HOUSTON — When it opened last September, the Houston Botanic Garden was a sea of green: plants of all kinds, from all over the world, growing and thriving.
"We’re accustomed to seeing everything green all the time," says president Claudia Gee Vassar.
She estimates 80 percent of the plants suffered some kind of damage during the deep freeze. As for a tally on what didn’t make it, the staff just doesn’t know yet.
"The thing about plants is they’re incredibly resilient and it takes time to really understand who’s going to survive and who isn’t," Gee Vassar says.
"We really have a lot of confidence that some of these are going to come back, but they could be slow in coming back," adds botanist Brent Moon.
HTownRush viewers shared their photos with us, showing plants and bushes that look dried and brown. But the big question is: are they dead?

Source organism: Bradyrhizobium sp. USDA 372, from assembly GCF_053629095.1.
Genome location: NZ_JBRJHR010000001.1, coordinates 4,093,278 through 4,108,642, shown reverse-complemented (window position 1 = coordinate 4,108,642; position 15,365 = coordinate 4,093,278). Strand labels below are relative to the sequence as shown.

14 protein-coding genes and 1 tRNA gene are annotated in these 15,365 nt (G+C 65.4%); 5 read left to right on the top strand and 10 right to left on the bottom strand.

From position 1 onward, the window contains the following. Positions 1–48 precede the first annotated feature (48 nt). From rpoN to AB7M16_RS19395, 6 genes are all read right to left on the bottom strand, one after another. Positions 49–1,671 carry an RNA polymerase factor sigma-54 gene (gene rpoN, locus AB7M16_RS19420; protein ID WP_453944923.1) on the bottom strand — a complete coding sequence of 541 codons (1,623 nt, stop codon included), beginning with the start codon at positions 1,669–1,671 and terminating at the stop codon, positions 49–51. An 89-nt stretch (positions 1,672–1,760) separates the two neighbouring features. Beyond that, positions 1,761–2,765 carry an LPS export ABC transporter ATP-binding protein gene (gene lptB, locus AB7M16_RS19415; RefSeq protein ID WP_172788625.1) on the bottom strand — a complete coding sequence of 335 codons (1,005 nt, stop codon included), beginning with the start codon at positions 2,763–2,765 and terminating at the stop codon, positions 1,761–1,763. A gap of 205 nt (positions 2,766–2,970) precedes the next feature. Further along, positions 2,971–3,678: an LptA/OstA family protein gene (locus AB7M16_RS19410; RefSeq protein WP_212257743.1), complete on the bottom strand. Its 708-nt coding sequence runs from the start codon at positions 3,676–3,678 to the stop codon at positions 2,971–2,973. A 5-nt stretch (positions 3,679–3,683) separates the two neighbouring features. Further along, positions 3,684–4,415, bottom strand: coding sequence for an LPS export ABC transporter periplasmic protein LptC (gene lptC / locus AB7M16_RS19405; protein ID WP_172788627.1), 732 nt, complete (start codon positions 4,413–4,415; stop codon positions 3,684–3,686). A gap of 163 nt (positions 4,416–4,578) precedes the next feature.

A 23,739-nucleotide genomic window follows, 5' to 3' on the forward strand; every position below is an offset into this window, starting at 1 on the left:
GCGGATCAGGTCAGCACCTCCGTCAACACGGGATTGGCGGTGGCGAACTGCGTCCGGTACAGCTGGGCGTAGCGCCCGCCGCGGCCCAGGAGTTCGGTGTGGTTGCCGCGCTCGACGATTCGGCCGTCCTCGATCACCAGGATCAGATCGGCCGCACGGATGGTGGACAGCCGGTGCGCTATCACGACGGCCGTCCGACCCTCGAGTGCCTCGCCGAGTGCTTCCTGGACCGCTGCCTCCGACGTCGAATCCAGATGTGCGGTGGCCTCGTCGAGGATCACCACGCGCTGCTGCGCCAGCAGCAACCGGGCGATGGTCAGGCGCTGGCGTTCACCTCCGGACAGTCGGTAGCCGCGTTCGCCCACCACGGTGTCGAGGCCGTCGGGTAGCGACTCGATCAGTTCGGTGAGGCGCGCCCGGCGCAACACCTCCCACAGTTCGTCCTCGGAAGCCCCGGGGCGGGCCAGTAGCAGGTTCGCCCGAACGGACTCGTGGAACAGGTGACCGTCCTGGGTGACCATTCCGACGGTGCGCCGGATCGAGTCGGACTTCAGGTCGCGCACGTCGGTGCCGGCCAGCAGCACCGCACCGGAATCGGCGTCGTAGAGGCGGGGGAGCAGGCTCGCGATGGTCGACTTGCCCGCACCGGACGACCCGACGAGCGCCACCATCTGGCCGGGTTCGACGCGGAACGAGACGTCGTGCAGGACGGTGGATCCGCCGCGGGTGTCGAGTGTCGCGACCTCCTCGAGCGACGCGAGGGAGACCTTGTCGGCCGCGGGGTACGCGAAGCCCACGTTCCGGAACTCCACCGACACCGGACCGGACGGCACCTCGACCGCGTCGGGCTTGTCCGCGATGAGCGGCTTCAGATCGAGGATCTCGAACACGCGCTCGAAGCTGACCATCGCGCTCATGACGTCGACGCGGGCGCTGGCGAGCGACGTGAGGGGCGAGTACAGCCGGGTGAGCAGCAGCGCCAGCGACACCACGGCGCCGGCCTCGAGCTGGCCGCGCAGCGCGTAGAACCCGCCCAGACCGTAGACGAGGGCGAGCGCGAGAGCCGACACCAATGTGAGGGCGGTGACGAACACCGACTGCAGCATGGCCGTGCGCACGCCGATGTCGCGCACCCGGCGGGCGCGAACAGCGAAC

Moon says it’s best to wait and see.
"If you cut too soon, you might cut beyond what you need to and actually be cutting good tissue away," he says, noting there's one exception: what he calls the "brown mush."
Go ahead and clean that off.
"You’re allowing sunlight and air circulation to get back down to the core of the plant," Moon explains.
Then just sit back and watch nature do what it does best: adapt, heal and survive.
"Everybody wants their yard to be beautiful and it is tough to sit there and wait and let it look like junk for two or three more weeks, but that really is the best course of action," stresses Moon.
That’s exactly what the Houston Botanic Garden plans to do.
"Even while some of the plants are not as inspirational as when they’re healthiest, it’s still a beautiful place to be," says Gee Vassar.